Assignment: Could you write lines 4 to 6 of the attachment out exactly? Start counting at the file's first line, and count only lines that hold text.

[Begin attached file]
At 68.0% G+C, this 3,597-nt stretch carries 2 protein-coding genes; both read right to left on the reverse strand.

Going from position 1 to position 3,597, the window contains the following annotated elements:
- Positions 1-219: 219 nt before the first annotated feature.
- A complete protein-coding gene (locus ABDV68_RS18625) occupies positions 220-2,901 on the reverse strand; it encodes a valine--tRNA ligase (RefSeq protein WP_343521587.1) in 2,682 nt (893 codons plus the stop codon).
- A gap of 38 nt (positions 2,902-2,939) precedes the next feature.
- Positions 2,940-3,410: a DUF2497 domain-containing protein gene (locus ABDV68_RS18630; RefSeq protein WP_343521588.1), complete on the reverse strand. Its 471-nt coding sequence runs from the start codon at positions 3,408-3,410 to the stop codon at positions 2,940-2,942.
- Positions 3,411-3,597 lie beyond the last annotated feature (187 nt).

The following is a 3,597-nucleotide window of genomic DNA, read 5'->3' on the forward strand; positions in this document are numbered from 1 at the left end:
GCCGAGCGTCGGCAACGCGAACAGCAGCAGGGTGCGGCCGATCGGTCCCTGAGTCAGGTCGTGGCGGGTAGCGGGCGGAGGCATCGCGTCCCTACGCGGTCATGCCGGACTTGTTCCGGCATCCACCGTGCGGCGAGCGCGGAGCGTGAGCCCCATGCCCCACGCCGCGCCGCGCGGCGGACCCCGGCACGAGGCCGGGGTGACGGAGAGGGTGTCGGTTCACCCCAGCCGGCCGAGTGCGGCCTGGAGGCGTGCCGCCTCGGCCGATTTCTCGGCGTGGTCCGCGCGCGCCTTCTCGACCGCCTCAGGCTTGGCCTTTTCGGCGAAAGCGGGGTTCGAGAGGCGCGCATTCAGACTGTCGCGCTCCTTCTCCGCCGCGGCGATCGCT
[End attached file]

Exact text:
- A complete protein-coding gene (locus ABDV68_RS18625) occupies positions 220-2,901 on the reverse strand; it encodes a valine--tRNA ligase (RefSeq protein WP_343521587.1) in 2,682 nt (893 codons plus the stop codon).
- A gap of 38 nt (positions 2,902-2,939) precedes the next feature.
- Positions 2,940-3,410: a DUF2497 domain-containing protein gene (locus ABDV68_RS18630; RefSeq protein WP_343521588.1), complete on the reverse strand. Its 471-nt coding sequence runs from the start codon at positions 3,408-3,410 to the stop codon at positions 2,940-2,942.